On June 22, 2021, the Ethiopian Air Force conducted an aerial bombardment of a busy marketplace in the village of Togoga, in Tigray, Ethiopia, causing the deaths of at least 64 people and injuring 180 others.1Jason Burke, “Scores Killed in Ethiopian Airstrike on Tigray Market,” The Guardian, June 24, 2021, https://www.theguardian.com/world/2021/jun/24/ethiopian-airstrike-tigray-market. Although Ethiopian military sources claimed that the victims were combatants, health-care workers and local residents who witnessed the incident reported that the casualties were mostly civilians and included women and children.2Ibid. On the day of the attack, Tigrayans were commemorating martyrs who lost their lives on June 22, 1988, when forces loyal to Mengistu Haile Mariam’s dictatorial regime killed 2,500 civilians in a market air raid on the town of Hawzen in Tigray.3Human Rights Watch, Ethiopia: Reckoning Under the Law, 1994, https://www.hrw.org/report/1994/12/01/ethiopia-reckoning-under-law. The June bombing raid followed eight months of fighting between Ethiopian federal forces (supported by Amhara regional forces and the Eritrean army) and the northern Tigray region’s former ruling party, the Tigray People’s Liberation Front (TPLF),4The TPLF has been designated as a terrorist group by the Ethiopian government. The former leaders of TPLF and the Tigray Regional Special Forces and militia have now formed an armed resistance group known as the Tigray Defense Forces (TDF). over power-sharing and governance issues.5For more details of the genesis of this conflict, see Ineke Mules, “Ethiopia: A Timeline of the Crisis,” Deutsche Welle, November 17, 2021, https://www.dw.com/en/ethiopia-a-timeline-of-the-tigray-crisis/a-55632181.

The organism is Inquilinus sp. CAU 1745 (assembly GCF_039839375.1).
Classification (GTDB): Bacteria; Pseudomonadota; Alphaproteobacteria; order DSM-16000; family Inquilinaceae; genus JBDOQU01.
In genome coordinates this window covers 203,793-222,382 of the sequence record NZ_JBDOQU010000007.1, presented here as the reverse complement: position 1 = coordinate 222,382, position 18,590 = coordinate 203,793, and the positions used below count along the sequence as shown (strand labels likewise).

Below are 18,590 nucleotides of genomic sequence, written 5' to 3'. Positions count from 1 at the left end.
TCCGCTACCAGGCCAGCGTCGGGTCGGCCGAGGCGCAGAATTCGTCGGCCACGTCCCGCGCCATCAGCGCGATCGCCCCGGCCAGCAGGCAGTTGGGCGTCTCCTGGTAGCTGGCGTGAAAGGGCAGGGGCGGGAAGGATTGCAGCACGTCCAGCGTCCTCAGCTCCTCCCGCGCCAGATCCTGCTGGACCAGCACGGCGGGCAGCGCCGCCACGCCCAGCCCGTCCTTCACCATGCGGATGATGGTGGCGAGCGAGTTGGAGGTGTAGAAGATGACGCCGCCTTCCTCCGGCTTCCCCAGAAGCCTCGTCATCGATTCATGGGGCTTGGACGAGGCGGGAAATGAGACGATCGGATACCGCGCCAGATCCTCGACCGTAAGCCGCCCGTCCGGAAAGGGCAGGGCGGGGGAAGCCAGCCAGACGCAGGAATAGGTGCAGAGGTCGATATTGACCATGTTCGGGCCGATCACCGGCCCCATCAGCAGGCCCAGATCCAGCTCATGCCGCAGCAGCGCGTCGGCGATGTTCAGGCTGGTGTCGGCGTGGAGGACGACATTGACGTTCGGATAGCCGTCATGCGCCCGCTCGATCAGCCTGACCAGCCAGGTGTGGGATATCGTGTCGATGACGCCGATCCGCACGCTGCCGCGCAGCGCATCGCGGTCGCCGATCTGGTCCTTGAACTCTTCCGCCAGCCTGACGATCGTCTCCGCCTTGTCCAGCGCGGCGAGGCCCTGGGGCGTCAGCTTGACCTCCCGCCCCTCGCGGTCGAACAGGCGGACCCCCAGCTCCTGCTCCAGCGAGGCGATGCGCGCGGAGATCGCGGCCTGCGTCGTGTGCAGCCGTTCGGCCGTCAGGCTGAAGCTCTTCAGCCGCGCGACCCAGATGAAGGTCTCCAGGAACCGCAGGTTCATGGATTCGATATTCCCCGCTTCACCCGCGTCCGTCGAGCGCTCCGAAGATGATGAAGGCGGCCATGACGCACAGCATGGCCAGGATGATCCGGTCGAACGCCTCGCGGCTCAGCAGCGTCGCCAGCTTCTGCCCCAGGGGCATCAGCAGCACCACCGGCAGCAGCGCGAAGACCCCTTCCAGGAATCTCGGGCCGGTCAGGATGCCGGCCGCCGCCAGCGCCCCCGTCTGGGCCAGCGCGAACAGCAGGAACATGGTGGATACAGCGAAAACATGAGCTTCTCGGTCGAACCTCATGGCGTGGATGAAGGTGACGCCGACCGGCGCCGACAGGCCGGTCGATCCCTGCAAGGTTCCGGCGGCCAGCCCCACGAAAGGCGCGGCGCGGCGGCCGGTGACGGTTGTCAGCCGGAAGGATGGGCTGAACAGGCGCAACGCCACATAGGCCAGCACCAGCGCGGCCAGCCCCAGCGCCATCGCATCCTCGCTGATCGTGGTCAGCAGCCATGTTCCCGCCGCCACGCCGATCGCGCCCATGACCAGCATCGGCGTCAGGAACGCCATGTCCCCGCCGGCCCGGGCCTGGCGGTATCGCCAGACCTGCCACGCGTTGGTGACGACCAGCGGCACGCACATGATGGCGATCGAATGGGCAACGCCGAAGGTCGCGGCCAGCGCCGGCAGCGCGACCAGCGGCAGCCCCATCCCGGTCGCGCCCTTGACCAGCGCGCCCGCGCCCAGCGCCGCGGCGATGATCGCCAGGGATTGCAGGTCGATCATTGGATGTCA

The bombing of Togoga was just one among a series of violent attacks that people in Tigray have contended with in the past several months of fighting in which women and children have been caught in the crosshairs.6Human Rights Watch, “Ethiopia: Eritrean Forces Massacre Tigray Civilians,” March 5, 2021, https://www.hrw.org/news/2021/03/05/ethiopia-eritrean-forces-massacre-tigray-civilians. The threat that war poses to women and children is well documented in the scientific literature. For example, in a recent study, Wagner and others demonstrated that African women’s proximity to conflict zones increases both their risk of dying and children’s probability of becoming orphaned.7Wagner, Z., Sam Heft-Neal, Paul H. Wise, Robert E. Black, Marshall Burke, Ties Boerma, Zulfiqar A. Bhutta, and Eran Bendavid, “Women and Children Living in Areas of Armed Conflict in Africa: A Geospatial Analysis of Mortality and Orphanhood,” Lancet Global Health 7, no. 12 (2019): e1622–31, https://doi.org/10.1016/S2214-109X(19)30407-3. In another study, the same authors found empirical evidence that armed conflict in Africa increases infant mortality substantially. Such deaths may result from injuries children suffer during active combat or as a result of harm to parents or the destruction of homes, thereby indirectly compromising children’s safety. They also found that a plethora of other factors indirectly related to conflict, such as complications during labor and delivery, nutritional deficiencies, and infectious diseases, may affect women’s and children’s health and lead to death in the long run.8Zachary Wagner, Sam Heft-Neal, Zulfiqar A. Bhutta, Robert E. Black, Marshall Burke, and Eran Bendavid, “Armed Conflict and Child Mortality in Africa: A Geospatial Analysis,” Lancet 392, no. 10150 (2018): 857–65. https://dx.doi.org/10.1016/S0140-6736(18)31437-5.